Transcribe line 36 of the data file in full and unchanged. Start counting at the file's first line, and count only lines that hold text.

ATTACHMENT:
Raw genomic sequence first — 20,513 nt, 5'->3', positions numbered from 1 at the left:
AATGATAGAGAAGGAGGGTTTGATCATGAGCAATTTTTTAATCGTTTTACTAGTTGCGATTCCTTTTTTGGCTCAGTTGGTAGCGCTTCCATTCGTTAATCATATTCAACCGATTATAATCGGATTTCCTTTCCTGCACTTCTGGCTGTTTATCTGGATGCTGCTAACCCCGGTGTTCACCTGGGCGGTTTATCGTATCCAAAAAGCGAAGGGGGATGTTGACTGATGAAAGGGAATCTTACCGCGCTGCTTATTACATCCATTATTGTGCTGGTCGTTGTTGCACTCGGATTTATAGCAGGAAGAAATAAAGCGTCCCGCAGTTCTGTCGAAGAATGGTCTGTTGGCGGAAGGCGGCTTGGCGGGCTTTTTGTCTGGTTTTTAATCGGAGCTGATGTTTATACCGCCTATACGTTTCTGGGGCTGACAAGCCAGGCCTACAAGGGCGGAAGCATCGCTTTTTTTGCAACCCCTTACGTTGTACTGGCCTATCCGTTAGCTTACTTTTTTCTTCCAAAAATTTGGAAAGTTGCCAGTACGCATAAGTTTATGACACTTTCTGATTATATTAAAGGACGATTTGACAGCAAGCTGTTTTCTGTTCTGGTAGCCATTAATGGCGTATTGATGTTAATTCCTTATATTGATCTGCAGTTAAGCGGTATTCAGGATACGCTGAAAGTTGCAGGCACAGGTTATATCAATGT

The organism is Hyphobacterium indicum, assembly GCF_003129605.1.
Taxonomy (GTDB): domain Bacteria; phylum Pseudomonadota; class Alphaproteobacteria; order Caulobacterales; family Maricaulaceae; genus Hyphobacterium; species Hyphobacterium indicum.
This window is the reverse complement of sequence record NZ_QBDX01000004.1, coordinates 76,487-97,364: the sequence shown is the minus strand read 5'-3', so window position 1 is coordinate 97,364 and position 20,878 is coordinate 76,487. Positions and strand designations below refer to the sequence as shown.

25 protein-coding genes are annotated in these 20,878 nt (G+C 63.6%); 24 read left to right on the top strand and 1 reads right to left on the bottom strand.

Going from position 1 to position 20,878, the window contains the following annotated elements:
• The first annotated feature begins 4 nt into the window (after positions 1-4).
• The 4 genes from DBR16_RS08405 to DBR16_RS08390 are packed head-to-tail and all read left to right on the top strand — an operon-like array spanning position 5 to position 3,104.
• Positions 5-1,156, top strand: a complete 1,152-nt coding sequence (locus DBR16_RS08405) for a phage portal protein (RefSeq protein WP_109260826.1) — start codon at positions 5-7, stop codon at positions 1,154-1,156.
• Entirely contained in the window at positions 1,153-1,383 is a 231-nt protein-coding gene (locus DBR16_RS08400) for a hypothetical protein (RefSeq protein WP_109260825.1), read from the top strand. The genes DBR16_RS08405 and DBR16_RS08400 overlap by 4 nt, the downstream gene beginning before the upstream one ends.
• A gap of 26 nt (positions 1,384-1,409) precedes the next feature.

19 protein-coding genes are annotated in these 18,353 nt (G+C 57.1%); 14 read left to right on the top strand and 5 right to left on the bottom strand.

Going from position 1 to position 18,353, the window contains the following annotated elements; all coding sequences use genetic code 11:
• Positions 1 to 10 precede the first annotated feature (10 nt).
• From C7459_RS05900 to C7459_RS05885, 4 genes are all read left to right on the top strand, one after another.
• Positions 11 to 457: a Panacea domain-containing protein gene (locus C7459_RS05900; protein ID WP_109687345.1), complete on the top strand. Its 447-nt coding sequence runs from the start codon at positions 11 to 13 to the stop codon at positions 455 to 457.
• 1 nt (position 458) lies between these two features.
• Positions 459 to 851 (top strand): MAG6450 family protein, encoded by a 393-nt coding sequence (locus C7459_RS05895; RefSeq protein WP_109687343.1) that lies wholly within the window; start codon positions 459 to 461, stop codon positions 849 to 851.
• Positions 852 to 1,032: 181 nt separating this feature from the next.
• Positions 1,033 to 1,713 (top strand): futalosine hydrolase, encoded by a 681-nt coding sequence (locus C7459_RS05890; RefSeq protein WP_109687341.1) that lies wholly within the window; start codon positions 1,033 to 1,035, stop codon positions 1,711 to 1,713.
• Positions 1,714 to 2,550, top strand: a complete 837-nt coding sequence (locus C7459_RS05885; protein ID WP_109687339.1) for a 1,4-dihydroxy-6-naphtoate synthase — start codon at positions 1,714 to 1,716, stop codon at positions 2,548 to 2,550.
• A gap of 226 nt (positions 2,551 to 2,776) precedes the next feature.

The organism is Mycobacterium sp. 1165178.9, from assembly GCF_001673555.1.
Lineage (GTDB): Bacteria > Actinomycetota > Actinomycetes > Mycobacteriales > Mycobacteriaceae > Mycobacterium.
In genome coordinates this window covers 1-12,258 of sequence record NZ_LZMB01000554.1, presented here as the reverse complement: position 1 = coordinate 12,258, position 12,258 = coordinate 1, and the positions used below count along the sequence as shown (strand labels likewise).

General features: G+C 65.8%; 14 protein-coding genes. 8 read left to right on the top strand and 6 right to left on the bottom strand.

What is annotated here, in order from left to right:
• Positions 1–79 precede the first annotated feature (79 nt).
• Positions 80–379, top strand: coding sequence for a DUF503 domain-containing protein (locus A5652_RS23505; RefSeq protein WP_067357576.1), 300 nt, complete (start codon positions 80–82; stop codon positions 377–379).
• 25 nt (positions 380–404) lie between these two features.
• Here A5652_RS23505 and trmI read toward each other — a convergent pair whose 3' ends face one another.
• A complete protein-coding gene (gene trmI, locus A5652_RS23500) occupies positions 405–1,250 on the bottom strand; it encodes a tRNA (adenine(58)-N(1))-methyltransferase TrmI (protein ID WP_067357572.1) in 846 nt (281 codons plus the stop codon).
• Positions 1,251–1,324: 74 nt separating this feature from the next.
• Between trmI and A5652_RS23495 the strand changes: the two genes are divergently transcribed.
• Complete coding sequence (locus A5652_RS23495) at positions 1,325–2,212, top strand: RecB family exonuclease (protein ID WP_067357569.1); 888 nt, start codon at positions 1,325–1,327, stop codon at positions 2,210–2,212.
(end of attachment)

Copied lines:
• Complete coding sequence (locus A5652_RS23495) at positions 1,325–2,212, top strand: RecB family exonuclease (protein ID WP_067357569.1); 888 nt, start codon at positions 1,325–1,327, stop codon at positions 2,210–2,212.